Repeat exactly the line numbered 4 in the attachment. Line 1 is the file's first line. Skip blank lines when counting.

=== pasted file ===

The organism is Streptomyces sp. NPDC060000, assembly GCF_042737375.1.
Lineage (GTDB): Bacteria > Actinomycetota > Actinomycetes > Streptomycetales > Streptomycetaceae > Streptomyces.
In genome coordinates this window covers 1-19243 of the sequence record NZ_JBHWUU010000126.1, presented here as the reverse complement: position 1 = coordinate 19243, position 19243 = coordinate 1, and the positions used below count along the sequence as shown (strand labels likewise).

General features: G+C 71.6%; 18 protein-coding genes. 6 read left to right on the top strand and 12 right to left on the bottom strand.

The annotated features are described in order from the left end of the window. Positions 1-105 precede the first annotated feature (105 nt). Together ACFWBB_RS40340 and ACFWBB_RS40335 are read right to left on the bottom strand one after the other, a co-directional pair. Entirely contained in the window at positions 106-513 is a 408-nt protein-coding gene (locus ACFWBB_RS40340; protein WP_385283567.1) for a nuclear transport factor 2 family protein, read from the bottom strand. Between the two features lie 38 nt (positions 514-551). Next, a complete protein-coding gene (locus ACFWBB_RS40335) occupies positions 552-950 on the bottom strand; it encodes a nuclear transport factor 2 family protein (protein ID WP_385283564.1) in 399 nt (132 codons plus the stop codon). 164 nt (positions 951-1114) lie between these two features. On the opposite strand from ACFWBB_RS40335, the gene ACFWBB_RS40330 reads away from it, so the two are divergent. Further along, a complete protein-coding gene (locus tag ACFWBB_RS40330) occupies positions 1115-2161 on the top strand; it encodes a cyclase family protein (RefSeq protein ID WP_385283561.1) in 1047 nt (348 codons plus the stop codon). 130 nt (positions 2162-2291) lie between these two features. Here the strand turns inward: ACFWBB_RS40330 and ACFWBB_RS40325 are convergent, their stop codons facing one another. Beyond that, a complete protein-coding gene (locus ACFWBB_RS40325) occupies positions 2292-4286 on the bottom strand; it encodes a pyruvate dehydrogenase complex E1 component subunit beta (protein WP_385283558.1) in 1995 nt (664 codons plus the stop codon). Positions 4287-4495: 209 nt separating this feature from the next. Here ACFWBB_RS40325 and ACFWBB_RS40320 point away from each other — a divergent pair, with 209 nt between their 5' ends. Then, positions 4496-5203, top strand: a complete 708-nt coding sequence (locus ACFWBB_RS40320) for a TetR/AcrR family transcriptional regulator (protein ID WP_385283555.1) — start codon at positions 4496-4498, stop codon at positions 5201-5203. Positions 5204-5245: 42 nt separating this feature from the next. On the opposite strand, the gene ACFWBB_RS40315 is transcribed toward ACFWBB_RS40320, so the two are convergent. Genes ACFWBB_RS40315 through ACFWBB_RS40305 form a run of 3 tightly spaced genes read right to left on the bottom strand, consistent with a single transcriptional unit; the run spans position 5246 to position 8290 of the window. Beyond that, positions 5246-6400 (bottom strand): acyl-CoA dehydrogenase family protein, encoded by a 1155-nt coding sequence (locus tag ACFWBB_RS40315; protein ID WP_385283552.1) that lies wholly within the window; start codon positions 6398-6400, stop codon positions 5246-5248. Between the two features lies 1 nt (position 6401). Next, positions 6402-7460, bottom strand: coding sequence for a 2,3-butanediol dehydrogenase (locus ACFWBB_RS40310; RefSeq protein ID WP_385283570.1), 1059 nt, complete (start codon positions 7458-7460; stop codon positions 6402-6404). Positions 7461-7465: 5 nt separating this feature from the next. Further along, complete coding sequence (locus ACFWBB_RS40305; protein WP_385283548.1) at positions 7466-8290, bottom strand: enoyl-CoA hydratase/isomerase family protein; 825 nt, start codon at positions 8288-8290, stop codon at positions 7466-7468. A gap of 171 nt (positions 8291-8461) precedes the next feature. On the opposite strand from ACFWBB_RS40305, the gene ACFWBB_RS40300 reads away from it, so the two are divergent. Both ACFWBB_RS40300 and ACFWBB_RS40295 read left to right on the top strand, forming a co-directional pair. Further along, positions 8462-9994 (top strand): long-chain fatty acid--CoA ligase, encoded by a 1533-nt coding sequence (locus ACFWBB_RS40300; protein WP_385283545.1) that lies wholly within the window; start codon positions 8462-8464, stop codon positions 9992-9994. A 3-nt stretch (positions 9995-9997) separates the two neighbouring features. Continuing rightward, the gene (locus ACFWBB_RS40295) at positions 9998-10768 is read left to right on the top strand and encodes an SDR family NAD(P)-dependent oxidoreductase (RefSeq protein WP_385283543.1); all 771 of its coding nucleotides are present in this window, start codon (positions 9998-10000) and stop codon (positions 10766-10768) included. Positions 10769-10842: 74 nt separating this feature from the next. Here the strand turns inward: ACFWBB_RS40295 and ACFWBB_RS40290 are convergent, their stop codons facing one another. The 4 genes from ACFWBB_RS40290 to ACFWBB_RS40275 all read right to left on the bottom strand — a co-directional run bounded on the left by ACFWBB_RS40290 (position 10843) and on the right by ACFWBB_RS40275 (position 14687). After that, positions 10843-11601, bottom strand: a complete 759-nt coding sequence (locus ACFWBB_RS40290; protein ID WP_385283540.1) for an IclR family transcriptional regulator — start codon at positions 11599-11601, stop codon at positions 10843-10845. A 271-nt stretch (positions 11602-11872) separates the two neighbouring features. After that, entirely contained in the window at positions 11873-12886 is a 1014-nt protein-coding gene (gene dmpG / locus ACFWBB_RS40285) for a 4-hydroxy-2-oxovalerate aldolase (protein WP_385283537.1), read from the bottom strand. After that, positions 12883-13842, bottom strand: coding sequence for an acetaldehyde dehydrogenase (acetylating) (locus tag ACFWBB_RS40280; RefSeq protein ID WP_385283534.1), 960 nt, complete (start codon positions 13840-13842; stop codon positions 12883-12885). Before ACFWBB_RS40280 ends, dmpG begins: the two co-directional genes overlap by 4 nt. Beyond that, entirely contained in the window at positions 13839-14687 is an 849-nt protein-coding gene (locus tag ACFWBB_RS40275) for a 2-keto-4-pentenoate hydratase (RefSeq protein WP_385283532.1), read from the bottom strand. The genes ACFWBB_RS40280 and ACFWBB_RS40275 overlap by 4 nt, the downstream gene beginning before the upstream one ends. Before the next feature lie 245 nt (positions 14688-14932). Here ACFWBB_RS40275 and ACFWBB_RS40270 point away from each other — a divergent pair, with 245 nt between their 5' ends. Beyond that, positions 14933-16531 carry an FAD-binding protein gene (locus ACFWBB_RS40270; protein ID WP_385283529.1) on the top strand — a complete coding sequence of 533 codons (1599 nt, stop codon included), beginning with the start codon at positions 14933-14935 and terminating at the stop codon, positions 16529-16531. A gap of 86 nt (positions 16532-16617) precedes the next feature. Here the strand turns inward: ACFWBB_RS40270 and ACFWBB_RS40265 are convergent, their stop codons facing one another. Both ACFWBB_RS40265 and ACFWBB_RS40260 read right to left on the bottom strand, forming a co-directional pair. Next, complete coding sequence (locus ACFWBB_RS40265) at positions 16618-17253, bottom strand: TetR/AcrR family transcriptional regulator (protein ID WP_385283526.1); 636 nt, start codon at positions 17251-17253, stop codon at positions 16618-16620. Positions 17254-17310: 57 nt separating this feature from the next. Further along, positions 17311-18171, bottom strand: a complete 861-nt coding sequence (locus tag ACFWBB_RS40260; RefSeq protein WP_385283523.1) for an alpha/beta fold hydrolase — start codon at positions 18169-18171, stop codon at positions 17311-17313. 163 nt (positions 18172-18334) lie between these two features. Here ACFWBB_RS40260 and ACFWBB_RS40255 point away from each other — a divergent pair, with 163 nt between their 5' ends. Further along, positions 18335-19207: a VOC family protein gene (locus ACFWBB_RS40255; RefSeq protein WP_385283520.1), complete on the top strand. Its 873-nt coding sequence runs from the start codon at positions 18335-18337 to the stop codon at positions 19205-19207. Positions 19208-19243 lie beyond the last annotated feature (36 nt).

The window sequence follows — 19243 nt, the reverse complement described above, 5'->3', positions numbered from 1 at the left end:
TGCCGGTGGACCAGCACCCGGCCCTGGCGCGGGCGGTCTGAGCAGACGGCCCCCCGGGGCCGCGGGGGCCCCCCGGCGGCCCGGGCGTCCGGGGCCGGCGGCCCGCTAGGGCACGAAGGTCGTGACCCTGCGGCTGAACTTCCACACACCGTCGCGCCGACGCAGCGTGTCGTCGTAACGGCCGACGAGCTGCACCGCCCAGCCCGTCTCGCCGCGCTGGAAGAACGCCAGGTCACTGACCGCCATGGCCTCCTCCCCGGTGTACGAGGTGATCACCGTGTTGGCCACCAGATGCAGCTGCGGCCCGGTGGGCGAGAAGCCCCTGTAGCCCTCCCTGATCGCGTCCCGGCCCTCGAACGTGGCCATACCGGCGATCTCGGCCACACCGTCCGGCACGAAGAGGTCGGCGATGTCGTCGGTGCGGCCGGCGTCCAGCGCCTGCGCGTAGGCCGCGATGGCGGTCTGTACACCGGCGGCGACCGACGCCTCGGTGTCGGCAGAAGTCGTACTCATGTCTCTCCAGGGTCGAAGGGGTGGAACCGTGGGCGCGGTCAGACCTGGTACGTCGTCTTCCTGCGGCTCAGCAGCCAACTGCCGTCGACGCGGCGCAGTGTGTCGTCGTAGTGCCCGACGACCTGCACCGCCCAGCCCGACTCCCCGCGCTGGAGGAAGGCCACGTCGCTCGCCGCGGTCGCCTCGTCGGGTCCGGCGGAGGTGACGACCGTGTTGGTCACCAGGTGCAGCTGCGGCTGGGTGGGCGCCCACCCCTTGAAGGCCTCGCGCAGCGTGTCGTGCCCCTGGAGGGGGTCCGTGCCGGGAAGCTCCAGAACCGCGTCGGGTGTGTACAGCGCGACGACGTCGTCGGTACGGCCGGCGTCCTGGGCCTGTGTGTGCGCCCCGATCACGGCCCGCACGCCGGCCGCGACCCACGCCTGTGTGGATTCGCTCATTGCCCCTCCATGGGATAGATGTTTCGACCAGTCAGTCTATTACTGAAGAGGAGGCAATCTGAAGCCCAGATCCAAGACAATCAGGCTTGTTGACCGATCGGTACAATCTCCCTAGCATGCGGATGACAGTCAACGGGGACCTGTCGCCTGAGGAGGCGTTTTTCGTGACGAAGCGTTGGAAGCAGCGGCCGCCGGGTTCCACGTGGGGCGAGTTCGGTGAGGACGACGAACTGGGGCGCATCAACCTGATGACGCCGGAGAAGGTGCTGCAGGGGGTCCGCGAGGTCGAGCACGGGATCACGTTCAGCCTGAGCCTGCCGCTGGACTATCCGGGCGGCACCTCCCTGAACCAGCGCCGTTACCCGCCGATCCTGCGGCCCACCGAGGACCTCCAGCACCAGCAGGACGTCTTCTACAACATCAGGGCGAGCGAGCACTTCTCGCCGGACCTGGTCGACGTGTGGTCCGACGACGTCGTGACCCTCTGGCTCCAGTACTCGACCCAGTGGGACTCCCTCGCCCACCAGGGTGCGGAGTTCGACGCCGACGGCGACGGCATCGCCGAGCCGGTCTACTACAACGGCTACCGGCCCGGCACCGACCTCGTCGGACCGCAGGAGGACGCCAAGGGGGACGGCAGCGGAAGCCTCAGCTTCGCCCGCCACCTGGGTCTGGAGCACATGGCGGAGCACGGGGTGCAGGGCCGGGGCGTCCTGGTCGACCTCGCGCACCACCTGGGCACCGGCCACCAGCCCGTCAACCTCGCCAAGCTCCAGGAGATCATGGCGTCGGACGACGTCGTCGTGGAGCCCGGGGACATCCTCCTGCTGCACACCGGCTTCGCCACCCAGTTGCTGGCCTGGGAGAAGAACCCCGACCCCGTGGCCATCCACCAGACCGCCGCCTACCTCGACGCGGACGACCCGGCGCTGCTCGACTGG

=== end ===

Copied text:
General features: G+C 71.6%; 18 protein-coding genes. 6 read left to right on the top strand and 12 right to left on the bottom strand.